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R. Scott Kemp brings new perspectives on nuclear technology and society

R. Scott Kemp, assistant professor of nuclear science and engineering
R. Scott Kemp, assistant professor of nuclear science and engineering
Photo: Justin Knight

All engineering disciplines interact with society, but nuclear engineering is a special case, inexorably bound up with critical issues of our era: energy, the environment and international security. Developing a deeper understanding of the interplay of nuclear technology and society and building these insights into new models of engineering leadership are central elements of the Department of Nuclear Science and Engineering's (NSE) strategic plan, and the appointment of Assistant Professor R. Scott Kemp marks a milestone in extending research and teaching in this area in NSE.

Kemp’s background includes an undergraduate degree in physics from the University of California at Santa Barbara and a PhD from Princeton University’s Woodrow Wilson School of Public and International Affairs — a combination that enables him to conduct integrated technical and policy analyses of global security issues, with special emphasis on nuclear proliferation.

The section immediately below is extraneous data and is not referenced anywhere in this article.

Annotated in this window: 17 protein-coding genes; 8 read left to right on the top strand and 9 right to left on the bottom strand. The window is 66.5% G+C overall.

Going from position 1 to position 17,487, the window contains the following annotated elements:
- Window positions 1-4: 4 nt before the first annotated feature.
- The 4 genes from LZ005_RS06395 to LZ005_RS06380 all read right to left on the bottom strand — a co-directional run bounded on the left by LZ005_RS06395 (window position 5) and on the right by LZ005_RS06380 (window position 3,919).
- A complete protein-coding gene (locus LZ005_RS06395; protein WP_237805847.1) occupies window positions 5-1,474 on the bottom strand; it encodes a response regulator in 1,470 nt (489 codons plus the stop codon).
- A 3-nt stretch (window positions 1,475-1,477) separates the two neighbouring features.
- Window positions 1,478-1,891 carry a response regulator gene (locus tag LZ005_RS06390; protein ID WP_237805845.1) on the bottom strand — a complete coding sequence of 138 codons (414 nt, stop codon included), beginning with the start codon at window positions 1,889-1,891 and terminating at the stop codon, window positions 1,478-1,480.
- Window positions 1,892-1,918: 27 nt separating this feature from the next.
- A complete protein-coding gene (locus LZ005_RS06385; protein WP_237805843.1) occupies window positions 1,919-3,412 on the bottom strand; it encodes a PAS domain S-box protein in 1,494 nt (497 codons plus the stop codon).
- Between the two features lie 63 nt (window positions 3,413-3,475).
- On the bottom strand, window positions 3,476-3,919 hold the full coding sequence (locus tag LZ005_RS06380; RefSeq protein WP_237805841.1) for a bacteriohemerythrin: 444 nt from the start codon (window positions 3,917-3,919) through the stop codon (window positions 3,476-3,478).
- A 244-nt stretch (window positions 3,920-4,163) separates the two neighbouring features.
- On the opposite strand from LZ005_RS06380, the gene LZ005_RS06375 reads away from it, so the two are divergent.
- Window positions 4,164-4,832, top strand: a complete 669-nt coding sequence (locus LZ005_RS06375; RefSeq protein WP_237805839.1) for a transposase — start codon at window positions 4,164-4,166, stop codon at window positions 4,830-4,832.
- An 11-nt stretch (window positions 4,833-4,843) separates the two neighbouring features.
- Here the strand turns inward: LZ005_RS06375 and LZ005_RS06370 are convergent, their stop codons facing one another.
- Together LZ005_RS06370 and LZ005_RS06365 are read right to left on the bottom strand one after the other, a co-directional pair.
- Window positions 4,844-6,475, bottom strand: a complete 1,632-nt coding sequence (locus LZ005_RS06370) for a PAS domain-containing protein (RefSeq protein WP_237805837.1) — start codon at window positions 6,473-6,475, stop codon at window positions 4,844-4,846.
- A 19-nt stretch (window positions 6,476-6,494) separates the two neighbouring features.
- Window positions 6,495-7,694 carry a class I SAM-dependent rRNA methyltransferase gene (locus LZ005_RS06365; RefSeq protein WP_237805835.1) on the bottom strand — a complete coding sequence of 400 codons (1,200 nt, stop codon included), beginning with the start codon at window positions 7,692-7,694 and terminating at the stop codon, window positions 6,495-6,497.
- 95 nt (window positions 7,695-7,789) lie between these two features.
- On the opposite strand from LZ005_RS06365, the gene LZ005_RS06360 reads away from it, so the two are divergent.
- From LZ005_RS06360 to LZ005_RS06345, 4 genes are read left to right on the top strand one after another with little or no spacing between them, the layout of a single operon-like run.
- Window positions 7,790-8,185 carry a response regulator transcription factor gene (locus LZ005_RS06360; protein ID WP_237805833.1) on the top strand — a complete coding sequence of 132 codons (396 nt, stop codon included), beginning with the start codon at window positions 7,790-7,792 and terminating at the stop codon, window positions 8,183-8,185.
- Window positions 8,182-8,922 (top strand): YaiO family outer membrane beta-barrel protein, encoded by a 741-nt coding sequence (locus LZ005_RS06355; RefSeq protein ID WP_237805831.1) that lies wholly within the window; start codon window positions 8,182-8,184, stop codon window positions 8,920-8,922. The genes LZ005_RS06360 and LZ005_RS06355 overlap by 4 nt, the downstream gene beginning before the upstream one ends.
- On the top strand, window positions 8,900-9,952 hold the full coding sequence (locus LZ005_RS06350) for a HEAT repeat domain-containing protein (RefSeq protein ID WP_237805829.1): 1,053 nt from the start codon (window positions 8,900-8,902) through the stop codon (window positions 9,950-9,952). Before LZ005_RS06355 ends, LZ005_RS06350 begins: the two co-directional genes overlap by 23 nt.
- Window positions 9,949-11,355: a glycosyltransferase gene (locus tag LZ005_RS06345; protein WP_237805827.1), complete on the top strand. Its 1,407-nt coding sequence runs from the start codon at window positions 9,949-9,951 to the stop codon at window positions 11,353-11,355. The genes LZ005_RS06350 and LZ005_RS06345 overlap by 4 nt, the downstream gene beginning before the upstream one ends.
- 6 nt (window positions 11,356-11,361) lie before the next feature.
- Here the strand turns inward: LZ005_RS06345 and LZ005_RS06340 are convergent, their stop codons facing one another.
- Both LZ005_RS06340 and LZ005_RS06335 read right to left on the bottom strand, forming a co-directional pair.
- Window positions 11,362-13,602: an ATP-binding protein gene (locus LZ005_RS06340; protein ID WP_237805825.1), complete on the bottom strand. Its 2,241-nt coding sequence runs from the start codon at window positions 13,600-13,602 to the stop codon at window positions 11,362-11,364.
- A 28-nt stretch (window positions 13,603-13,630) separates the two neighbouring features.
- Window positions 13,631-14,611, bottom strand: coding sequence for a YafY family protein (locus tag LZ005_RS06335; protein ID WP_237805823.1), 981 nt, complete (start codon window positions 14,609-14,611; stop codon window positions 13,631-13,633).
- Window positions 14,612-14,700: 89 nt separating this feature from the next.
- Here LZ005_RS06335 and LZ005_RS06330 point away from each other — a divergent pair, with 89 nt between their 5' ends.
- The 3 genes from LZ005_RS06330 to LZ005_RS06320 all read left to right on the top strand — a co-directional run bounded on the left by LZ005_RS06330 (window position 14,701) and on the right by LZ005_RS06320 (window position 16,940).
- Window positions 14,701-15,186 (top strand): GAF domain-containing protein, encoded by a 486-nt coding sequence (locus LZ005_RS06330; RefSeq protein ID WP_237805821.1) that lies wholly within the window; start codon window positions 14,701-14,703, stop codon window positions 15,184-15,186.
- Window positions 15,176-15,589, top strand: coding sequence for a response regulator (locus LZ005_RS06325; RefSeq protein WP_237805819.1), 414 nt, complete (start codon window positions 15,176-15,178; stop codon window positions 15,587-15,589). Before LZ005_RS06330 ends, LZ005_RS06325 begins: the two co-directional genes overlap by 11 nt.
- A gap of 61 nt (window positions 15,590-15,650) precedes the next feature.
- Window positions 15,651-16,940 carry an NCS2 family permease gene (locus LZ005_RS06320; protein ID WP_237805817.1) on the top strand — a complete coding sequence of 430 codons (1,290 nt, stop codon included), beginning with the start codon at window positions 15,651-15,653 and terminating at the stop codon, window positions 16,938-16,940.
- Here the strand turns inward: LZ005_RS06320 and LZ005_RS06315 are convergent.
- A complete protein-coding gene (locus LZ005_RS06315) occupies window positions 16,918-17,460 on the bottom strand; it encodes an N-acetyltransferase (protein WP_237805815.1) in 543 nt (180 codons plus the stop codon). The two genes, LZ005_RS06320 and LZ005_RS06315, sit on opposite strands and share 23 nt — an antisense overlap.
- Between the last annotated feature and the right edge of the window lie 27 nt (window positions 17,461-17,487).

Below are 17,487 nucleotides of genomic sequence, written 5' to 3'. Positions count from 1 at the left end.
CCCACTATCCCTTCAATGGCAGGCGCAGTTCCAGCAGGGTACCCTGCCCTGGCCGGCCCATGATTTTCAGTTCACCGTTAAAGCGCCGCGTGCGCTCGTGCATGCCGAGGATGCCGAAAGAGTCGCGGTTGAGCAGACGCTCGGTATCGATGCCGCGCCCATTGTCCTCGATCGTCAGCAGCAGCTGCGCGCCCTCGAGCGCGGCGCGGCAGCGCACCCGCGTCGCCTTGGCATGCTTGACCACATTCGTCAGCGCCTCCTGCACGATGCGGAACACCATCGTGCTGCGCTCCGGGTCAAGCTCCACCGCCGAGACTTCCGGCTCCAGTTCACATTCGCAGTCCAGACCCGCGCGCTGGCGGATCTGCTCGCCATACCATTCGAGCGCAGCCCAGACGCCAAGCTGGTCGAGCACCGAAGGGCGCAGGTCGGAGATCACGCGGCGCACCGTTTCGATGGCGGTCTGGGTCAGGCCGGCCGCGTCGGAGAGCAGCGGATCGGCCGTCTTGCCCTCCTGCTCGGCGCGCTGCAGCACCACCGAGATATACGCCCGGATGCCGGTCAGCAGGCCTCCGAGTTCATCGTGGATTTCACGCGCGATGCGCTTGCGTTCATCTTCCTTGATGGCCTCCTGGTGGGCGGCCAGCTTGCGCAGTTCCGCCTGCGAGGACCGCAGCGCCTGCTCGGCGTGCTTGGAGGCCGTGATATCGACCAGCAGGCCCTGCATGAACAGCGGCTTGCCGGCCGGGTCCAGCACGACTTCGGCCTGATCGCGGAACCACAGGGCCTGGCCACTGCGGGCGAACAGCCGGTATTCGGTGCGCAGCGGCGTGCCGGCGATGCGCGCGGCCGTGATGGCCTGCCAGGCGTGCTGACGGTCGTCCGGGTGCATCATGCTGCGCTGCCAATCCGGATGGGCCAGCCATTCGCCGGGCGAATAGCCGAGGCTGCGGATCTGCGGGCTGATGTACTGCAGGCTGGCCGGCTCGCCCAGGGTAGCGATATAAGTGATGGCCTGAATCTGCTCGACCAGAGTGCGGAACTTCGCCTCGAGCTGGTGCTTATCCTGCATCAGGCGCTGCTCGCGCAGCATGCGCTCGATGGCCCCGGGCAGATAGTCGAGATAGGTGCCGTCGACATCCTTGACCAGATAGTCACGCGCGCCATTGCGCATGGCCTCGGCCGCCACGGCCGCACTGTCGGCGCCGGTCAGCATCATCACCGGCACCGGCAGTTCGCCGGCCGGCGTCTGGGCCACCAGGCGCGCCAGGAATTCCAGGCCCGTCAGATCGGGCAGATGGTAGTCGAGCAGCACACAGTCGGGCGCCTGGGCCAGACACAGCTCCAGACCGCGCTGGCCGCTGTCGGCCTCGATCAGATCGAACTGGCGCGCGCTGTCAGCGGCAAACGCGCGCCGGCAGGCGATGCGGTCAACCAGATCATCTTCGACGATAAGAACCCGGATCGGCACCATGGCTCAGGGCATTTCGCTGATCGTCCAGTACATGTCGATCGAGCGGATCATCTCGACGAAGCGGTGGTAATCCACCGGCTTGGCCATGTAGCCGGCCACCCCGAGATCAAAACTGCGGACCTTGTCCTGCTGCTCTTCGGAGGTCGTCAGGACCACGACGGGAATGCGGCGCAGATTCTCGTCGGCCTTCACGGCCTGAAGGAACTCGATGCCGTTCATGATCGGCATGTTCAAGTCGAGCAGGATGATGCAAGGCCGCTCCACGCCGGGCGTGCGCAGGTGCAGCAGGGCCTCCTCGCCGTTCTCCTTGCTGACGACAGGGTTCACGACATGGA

There is a need, Kemp says, for "a major correction in the trajectory of our nonproliferation policy. It’s getting much easier for countries to do what they want, to find obscure bits of information that can be pieced together to create what might be regarded as classified knowledge, and to build technology that was previously thought to be esoteric and difficult.” Kemp, who recently served as the State Department’s science advisor for nonproliferation and arms control, argues the importance of “studying how current policy evolved — do the technical assumptions still hold, or is a new perspective needed?”

To this end, Kemp brings historical analysis to bear on current nuclear issues. An example is a series of recent publications on centrifuge enrichment, a technology that can produce highly enriched uranium for nuclear weapons. Kemp showed that this type of enrichment capability is relatively easy to establish and difficult to detect — facts that were known at the time of its invention in the late 1950s, but which were suppressed because “the necessary course corrections would have conflicted with larger foreign policy goals,” Kemp says. As a result, generations of policymakers have worked under sets of assumptions that don’t incorporate the facts.

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